geogeller we are in the business of selling experiences, food for imagination #dbw #140conf @jeffpulver @chrisbrogan @garyvee @lizstrauss

I love this! Reading is always about the narrative experience for me, even for non-fiction. Now we readers can add to the imaginary world with other virtual experiences. Like that time when I was ten and I baked scones to go with my Philippa Carr novel–except way better.

nyefwm RT @alicepope: Sara Nelson: One of the truisms in publishing is that publishers don’t spend money promoting their backlists. #dbw

As someone who works on backlist quite a bit, I found this truism interesting. If publishers don’t spend money promoting those older titles, and authors have nearly forgotten that they wrote those books, how can editors best help get the word out? Homework for me!

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Round-up: Carina Press shakes things up

The press release went out earlier this week, and it seems news of Harlequin’s digital-only imprint is making the rounds. The excitement is contagious.

Daily Finance: Harlequin launches digital-only imprint. Will other big houses feel the romance?
Quill and Quire: Harlequin tries for some online love with digital publishing venture
Galleycat: Angela James to helm digital press at Harlequin
Juno Books: Harlequin launches digital-only publishing house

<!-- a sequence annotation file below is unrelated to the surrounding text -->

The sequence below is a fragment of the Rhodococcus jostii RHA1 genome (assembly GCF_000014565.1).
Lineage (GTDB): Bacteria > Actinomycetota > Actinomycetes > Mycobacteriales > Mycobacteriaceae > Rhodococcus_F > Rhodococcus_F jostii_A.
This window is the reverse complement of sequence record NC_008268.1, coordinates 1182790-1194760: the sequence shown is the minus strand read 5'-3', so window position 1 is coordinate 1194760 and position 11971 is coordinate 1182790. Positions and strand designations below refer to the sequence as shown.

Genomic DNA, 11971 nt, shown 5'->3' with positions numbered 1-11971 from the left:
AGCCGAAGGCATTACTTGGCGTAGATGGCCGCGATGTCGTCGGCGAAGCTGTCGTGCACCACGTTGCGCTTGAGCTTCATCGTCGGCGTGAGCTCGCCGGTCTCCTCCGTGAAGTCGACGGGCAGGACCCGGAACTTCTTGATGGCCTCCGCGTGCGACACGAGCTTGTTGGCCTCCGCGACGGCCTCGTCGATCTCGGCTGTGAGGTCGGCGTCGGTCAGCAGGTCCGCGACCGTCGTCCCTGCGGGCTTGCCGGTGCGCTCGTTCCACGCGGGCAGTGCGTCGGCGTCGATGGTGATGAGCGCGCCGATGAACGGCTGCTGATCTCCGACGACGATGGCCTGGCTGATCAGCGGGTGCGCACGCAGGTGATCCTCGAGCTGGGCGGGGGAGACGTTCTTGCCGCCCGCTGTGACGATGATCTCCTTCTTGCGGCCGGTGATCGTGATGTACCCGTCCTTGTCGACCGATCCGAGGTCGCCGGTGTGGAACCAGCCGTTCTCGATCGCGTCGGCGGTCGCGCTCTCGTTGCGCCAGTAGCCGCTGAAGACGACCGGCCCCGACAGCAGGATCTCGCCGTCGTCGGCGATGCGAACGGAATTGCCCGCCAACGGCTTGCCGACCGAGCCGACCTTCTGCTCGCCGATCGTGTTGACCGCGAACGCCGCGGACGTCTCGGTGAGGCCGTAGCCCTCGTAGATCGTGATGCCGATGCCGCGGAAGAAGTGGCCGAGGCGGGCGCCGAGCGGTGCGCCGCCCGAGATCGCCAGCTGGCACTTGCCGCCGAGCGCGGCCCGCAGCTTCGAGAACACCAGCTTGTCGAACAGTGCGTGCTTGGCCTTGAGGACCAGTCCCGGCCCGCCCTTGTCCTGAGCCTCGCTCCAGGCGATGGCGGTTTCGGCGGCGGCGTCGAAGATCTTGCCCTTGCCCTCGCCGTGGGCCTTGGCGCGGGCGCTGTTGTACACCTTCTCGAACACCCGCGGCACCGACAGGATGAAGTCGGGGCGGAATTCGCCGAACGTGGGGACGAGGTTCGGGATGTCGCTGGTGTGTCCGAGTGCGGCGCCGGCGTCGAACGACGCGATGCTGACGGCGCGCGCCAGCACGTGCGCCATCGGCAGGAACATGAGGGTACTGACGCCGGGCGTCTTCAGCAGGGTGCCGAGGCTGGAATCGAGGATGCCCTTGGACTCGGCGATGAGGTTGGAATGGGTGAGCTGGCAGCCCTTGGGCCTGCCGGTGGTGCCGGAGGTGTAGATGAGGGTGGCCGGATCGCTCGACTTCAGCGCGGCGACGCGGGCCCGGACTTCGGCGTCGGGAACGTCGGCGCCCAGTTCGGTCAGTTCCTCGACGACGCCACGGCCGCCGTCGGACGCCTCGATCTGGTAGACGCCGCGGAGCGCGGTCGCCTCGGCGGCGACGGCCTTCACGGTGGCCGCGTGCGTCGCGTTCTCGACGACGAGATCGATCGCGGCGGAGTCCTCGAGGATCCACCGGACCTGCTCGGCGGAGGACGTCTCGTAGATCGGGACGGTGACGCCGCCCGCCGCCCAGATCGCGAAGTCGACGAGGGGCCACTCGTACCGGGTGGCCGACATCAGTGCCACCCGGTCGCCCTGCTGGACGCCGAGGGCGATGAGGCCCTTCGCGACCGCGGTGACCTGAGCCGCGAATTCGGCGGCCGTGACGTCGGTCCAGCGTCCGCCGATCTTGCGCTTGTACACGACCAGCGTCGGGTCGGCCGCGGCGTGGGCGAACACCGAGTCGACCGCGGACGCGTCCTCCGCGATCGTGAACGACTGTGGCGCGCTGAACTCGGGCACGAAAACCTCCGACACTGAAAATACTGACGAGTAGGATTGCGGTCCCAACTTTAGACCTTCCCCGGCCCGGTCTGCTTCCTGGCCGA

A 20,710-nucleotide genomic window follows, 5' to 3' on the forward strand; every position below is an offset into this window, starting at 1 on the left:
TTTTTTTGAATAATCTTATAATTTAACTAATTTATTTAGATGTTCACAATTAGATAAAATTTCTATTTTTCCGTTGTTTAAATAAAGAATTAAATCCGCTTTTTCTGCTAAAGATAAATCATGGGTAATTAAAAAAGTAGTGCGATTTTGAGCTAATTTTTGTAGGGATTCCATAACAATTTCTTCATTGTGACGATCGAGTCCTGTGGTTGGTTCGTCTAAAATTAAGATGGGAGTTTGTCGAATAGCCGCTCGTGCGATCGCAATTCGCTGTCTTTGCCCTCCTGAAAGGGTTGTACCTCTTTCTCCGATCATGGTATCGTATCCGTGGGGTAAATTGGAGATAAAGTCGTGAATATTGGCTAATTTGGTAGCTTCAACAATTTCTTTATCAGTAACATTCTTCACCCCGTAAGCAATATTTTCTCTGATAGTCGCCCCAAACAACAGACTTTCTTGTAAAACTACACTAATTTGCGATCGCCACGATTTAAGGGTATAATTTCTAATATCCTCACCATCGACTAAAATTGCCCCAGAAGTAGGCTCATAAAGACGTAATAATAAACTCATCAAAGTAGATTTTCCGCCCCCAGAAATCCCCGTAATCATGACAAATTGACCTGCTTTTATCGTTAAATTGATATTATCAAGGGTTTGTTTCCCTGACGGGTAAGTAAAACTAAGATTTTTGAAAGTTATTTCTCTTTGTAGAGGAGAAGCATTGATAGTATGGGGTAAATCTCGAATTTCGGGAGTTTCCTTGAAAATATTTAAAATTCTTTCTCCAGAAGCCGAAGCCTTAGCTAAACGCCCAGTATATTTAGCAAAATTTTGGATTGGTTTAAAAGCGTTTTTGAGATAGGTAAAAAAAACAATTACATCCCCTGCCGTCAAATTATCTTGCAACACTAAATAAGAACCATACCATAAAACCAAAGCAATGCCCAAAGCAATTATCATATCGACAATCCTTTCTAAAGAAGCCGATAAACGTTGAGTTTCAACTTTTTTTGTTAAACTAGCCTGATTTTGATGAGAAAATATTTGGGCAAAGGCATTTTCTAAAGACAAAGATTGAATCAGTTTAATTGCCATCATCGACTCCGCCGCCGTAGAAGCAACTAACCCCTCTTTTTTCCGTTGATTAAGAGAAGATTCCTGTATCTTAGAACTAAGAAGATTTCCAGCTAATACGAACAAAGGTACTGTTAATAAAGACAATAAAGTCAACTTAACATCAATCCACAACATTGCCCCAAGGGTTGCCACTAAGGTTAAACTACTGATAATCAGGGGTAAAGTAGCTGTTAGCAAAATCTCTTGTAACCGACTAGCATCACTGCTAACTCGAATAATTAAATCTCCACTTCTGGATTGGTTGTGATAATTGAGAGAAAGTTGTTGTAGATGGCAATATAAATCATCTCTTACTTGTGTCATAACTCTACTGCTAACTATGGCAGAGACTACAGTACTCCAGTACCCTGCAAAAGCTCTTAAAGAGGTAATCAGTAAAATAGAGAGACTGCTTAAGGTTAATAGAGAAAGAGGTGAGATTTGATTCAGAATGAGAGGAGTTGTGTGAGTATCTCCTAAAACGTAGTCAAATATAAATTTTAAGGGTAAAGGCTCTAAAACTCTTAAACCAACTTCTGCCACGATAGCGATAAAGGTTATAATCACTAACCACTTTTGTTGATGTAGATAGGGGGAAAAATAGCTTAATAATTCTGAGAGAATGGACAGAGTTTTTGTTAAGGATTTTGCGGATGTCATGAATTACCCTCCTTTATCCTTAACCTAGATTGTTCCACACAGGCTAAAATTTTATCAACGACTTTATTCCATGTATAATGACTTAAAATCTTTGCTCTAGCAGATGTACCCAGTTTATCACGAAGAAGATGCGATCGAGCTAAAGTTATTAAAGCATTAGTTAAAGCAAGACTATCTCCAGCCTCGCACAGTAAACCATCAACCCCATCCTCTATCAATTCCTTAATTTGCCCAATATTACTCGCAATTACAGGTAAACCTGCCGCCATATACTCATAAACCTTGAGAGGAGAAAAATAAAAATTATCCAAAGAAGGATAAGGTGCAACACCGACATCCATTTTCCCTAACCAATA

Smart Bitches, Trashy Books: Carina Press
Publishers Weekly: James tabbed to run Harlequin’s e-book-only Carina Press
Mobility Site: E-books, content calvalcade
Icarus Publishing asks, “Will Carina Press someday publish manga?” (scroll down)
The Tainted Archive: New imprint seeks writers

And for those who like original sources, Isabel Swift has posted the full press release.

One reporter, from examiner.com said, “Those submitting to Carina Press should be aware that no advances are being offered and, more troubling, there will be no DRM protection. [Emphasis added.]”

Personally, I find the idea of DRM-free books to be just what the customer ordered. Imagine finding new authors to love by borrowing e-books from a friend! Those with concerns may want to read more about the DRM debate on Booksquare, here and here.

In addition to Carina’s potential influence on big publishing’s digital prospects and DRM decisions, the comments at Smart Bitches, Trashy Books raised another question: Will Carina’s launch inspire the Romance Writers of America to embrace digital-only publishers? Might e-book advocates no longer need to host rogue discussions of digital publishing trends?

It seems that RWA will at least think about laying out the welcome mat. Their latest press release, which has no date but uses language that suggests it was released after the word on Carina, says the board will devote a major portion of their upcoming meeting to discussing the “emerging trends” in publishing.

Even with no books yet on the Web site shelves, Carina Press is already changing the game.


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I work as an editor at Harlequin, but the posts on this site are all mine and don’t represent my employer's positions, strategies or opinions.